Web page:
Rolly, i agree when you say our domestic helpers are one of the most abused. I have seen some of them myself, and in pity of my fellow kababayans, I wanted to kill those bastards myself.

    But you see, all of us knew the dangers when we go abroad. We all have heard the stories of abuses long before we decided to take a chance. Like most of us, bahala na. I’m not saying bec. we knew in advance na there’s a big chance na maabuso tayo, ok lang kasi alam naman natin. NO. What I’m saying is we should have prepared ourselves. It’s always hard to judge somebody unless you have been on the same place. And I can NOT in any way judge May Vecina on what make her kill the child.

    Maybe, sa sobrang abuso, mentally di na nya nakita ang tama sa mali. To be brutal, she should have killed the person/s who is/are abusing her and not the child. Kasi kahit kelan di naman justified yun. Pwera na nga lang kung may insanity issues involved.

    Imagine kung lahat ng mga batang arabo papatayin natin kapalit ng pang-aabuso ng kanilang magulang?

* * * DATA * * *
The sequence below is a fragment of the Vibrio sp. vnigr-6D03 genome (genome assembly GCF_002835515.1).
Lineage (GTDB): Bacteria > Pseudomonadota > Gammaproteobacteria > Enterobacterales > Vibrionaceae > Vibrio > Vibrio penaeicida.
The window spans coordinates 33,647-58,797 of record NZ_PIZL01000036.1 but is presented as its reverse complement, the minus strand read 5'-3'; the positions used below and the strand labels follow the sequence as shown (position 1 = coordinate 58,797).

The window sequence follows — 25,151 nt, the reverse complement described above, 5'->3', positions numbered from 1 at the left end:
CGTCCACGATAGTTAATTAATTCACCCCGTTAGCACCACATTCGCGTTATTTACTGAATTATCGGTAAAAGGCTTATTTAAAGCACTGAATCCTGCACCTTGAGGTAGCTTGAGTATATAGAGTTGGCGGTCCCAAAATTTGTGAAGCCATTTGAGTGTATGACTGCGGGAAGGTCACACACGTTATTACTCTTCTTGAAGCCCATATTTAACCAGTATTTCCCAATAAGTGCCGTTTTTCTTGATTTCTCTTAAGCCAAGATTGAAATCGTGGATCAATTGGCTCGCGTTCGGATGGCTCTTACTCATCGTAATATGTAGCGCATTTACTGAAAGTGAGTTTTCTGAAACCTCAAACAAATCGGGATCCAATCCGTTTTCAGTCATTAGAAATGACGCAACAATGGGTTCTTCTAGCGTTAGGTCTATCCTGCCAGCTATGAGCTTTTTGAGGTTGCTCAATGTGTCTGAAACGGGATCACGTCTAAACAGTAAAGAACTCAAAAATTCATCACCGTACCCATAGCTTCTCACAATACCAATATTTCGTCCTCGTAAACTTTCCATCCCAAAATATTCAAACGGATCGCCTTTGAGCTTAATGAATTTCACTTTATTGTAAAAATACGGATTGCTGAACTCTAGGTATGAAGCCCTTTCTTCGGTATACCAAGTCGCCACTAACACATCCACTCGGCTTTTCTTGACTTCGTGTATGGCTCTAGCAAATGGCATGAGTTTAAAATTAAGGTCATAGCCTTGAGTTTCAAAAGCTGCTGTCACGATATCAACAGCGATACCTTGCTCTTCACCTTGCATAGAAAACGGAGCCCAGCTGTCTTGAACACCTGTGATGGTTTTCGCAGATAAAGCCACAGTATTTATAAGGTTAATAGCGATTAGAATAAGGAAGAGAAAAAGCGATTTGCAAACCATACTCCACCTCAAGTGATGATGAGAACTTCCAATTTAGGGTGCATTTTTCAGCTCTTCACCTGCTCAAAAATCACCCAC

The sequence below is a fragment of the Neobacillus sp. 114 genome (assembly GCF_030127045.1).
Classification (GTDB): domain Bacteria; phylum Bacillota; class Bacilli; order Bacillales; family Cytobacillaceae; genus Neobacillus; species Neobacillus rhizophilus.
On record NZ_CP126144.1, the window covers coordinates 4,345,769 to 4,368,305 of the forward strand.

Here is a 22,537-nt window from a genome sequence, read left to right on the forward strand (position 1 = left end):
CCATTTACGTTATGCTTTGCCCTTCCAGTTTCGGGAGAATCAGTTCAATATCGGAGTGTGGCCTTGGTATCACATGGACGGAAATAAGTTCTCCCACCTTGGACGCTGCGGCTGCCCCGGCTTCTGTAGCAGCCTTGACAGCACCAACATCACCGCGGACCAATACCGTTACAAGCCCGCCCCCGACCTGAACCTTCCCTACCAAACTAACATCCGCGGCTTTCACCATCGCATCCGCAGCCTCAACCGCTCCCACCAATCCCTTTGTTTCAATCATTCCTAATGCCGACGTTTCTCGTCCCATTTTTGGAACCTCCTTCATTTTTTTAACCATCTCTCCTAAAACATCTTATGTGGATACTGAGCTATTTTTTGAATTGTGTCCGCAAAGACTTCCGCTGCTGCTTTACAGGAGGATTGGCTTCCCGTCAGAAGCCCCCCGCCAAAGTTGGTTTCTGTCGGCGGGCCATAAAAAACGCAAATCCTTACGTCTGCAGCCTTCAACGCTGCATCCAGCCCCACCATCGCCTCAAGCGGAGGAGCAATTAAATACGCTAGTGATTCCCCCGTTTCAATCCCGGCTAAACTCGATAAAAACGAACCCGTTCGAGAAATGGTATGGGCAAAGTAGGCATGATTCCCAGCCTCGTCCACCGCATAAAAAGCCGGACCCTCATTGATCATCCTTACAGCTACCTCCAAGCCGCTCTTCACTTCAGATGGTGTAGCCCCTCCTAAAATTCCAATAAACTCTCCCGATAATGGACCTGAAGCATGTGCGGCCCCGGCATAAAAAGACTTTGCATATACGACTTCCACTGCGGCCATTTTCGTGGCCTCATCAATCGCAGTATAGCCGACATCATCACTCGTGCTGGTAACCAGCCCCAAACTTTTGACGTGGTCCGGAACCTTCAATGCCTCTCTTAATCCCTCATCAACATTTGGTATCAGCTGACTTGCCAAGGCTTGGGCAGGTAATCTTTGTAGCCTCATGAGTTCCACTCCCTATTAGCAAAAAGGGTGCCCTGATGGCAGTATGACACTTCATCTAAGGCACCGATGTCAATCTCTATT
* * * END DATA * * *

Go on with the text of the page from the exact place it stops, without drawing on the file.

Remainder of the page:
Regarding sa gobyerno? Wala ka naman maaasahan dyan kundi pulitika. Let’s give credit to where it is due, yun lang naman.

    Salamat sa iyong comment.

  9. e batet ba e mag eeleksyon na? e ano ngayon kung pumatay sya ng batang bata at inosenteng pitong taon gulang, ang importante napalaya sya at un na..pogi points na naman..

    nakakakulo ng dugo ang mga ganitong klaseng balita..

    Make or Break

    pehpot’s last blog post..Let’s Have A Mac

  10. BURAOT (Author)

    pehpots, ika nga ni Rolly, maraming pwedeng dahilan bakit nya nagawa yun. kainis lang talaga yang gobyerno kasi puro pogi points lang alam..